Because Apollo has crossed the underworld through his double Dionysus, and because he looked in all possible directions when he freed himself from illusions, he is the god of snakes that are sacred to him and reared in underground places.
It is Apollo too who gives the caduceus to Hermes when he stole his oxen, sacred to the sun. (Bous in ancient Greek was the name of coins since it stood for the exchange of one good for another). The caduceus was used by Hermes-Mercury to accompany the souls up and down between the world and the afterworld and between wakefullness and sleep.
The gift that Hermes gives Apollo is the lyre with seven strings from which music comes. The sound of the lyre is the symbol of the power the god gives to those he loves best: to express their highest potential through words, the arts, their creations, on condition that those beloved of the god, the artists, have known before the touch of Dionysus.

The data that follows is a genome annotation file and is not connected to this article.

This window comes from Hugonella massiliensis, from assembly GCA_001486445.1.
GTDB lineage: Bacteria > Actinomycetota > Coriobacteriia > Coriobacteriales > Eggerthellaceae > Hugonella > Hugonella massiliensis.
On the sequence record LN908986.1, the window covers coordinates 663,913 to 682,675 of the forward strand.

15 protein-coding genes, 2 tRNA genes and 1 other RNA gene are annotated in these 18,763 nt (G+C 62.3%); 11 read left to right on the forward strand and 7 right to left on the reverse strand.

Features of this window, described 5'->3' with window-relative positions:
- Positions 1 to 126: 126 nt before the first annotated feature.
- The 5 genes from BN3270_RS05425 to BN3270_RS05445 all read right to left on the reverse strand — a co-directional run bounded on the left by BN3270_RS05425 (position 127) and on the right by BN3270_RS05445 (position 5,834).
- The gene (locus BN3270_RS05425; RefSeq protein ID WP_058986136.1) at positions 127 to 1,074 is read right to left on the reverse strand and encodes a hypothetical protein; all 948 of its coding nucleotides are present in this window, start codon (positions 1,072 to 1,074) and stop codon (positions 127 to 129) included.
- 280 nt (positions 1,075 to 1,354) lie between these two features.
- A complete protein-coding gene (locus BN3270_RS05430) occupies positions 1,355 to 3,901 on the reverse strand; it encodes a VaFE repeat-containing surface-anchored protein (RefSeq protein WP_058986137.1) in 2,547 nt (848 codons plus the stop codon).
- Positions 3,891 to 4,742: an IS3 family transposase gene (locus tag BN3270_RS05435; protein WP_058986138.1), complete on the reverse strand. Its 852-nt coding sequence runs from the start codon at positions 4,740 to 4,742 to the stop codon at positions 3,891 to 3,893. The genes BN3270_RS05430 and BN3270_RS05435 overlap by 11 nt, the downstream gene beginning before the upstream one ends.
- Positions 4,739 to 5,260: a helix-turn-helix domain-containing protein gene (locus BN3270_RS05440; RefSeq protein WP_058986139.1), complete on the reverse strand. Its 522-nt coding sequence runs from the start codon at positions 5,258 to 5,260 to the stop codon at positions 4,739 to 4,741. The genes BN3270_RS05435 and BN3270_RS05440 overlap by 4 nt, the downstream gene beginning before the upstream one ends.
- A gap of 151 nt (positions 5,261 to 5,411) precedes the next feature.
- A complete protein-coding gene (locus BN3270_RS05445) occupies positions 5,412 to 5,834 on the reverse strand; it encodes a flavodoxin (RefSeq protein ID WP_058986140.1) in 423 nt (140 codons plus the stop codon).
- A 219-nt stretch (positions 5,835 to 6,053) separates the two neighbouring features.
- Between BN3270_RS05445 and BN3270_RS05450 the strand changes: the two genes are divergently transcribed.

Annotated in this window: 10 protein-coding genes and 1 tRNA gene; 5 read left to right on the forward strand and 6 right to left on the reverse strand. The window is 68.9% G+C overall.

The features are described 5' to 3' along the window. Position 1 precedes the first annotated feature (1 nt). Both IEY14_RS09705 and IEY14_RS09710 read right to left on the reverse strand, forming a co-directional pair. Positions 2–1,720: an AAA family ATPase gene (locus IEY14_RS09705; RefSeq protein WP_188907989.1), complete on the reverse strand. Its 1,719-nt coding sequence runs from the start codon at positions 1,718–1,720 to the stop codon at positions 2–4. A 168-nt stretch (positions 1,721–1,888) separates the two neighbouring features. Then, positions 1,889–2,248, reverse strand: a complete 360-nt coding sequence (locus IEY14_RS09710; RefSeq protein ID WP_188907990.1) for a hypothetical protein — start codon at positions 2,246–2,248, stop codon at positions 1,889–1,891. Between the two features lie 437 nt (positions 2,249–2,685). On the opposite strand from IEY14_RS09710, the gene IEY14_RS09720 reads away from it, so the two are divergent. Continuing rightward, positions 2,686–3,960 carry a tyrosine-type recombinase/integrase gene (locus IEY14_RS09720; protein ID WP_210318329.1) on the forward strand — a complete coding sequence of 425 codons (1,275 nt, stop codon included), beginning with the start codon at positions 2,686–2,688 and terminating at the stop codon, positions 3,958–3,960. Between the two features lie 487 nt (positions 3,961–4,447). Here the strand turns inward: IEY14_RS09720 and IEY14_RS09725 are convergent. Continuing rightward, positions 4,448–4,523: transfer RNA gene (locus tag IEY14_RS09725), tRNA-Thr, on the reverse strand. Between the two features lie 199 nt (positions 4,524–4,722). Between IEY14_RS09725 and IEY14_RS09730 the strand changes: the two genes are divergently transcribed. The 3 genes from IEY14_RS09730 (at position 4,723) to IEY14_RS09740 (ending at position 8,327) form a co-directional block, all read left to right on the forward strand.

Apollo is also the god of divination, of prophets, of seers. The sibyls and the Pythia would reveal their responses at the entrance of sulphurous caves and Apollo could act through them because before him Dionysus had descended into the underworld. The manias and the trances that seized seers and prophets was completely different from the Dionysian mania, from the enthousiasmos. The Apollinian mania is capable of bringing that which cannot be said, to the art of the word, to bring back to the light of the sun that which the heart of Dionysus has experiences in the underworld. The words of the prophets and of the seers are never direct; words linked to meaning through evidence. They are instead enigmas, obscure words that refer to what it is otherwise impossible to express, or because it concerns the future and the configuration of events that do not exist yet, or because it comes from celestial or hellish realities, unreachable by human awareness.